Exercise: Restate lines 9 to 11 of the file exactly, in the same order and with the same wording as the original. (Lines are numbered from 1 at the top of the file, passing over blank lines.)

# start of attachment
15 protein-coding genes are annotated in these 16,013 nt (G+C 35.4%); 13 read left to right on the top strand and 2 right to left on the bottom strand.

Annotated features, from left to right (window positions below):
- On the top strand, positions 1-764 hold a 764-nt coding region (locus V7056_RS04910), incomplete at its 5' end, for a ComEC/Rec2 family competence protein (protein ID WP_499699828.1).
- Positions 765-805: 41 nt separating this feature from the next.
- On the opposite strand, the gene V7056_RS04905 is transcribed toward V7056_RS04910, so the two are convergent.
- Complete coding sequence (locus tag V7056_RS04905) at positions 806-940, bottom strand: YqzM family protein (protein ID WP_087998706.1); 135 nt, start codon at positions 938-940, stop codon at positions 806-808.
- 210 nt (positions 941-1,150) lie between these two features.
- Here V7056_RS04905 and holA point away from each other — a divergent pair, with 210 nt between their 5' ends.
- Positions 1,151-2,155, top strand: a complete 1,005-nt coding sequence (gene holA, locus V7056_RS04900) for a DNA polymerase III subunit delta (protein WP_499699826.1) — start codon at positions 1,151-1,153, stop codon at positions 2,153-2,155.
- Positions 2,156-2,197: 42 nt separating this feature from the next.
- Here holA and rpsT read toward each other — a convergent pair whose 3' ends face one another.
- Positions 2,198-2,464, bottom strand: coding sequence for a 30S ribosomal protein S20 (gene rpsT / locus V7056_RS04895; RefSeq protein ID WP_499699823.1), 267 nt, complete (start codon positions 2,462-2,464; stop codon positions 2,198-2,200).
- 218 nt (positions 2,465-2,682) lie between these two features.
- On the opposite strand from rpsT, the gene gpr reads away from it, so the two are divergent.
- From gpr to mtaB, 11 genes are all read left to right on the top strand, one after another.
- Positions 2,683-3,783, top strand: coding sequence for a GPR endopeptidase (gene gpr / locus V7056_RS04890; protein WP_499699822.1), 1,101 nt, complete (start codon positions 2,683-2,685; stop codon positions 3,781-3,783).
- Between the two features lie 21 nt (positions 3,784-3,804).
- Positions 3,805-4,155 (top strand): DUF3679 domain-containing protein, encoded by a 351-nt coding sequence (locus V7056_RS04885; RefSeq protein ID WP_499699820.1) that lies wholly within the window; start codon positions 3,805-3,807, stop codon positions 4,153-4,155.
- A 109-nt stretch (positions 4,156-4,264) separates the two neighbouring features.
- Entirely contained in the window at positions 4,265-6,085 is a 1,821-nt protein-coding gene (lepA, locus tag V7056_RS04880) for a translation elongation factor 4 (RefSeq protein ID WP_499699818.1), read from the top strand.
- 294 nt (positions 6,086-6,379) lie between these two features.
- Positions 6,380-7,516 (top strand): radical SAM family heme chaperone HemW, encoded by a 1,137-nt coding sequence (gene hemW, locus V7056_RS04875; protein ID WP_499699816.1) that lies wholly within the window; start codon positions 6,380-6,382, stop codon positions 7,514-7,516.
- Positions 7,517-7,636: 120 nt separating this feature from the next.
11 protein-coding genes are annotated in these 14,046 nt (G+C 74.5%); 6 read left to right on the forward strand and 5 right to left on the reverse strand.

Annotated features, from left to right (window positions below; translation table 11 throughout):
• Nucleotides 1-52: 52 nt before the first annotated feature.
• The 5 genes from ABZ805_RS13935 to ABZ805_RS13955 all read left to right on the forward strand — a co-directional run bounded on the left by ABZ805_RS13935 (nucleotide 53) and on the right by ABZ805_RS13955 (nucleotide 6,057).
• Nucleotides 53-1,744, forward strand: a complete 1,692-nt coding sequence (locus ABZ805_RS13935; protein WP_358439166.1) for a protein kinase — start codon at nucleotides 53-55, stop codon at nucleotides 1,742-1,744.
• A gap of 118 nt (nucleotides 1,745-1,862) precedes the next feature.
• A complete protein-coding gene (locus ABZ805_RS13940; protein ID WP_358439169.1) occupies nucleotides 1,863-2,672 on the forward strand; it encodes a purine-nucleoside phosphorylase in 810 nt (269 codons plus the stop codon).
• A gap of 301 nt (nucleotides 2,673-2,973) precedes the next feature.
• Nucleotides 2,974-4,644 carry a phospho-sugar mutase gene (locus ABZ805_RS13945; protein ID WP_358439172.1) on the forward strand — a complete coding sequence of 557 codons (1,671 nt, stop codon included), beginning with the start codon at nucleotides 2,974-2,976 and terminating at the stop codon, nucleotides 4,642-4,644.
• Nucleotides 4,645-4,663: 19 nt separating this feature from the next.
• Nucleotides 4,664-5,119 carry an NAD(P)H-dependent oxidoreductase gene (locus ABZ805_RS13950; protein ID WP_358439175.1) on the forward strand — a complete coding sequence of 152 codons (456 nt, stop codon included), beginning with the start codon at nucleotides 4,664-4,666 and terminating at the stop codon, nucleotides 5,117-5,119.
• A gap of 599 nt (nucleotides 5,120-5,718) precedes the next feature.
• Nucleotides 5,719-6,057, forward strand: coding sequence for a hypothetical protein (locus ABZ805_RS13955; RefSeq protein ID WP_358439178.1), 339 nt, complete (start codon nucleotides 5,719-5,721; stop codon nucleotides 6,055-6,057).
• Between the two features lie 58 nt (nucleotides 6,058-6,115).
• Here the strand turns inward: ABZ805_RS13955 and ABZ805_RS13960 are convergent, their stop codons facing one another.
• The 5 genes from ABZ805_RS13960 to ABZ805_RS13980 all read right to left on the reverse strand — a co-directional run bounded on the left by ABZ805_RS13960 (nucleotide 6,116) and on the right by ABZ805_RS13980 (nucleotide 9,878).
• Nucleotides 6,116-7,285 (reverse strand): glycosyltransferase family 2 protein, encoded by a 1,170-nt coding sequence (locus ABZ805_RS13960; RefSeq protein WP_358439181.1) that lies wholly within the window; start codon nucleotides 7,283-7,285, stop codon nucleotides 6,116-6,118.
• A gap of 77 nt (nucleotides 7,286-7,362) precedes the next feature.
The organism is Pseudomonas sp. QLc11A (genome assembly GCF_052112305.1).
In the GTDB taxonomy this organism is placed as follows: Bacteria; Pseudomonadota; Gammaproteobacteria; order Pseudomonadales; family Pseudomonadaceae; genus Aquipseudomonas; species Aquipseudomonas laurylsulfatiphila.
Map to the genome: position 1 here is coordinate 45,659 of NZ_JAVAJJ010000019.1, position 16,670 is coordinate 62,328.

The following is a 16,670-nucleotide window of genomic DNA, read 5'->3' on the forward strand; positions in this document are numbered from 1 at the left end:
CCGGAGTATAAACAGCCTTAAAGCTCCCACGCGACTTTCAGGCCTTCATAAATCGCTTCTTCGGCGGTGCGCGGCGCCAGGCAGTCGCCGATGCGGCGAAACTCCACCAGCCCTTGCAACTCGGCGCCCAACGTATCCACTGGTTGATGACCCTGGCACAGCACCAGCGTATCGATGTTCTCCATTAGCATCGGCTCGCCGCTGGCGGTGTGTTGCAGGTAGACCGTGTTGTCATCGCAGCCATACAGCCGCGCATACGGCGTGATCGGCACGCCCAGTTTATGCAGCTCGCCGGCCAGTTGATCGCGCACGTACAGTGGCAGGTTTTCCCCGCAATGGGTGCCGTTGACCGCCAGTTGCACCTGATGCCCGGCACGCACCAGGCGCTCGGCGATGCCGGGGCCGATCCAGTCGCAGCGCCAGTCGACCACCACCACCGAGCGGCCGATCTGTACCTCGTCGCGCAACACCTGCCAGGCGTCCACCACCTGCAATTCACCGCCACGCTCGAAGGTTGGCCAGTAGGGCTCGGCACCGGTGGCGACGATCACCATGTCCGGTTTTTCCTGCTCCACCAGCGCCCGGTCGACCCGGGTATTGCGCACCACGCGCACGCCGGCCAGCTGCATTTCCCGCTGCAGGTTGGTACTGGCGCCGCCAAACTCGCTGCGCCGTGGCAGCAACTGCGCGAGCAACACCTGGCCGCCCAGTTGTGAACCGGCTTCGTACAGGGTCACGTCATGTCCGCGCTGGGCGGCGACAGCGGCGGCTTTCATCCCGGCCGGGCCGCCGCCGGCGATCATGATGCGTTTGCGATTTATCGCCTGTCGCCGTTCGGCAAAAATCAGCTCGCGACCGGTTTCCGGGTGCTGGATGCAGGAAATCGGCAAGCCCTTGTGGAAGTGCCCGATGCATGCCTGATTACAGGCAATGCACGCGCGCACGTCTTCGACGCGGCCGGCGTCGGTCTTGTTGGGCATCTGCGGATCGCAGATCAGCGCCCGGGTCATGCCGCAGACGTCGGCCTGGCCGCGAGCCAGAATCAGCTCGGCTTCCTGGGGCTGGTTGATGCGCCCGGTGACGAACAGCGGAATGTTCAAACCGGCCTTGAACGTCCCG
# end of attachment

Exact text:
- Positions 1,151-2,155, top strand: a complete 1,005-nt coding sequence (gene holA, locus V7056_RS04900) for a DNA polymerase III subunit delta (protein WP_499699826.1) — start codon at positions 1,151-1,153, stop codon at positions 2,153-2,155.
- Positions 2,156-2,197: 42 nt separating this feature from the next.
- Here holA and rpsT read toward each other — a convergent pair whose 3' ends face one another.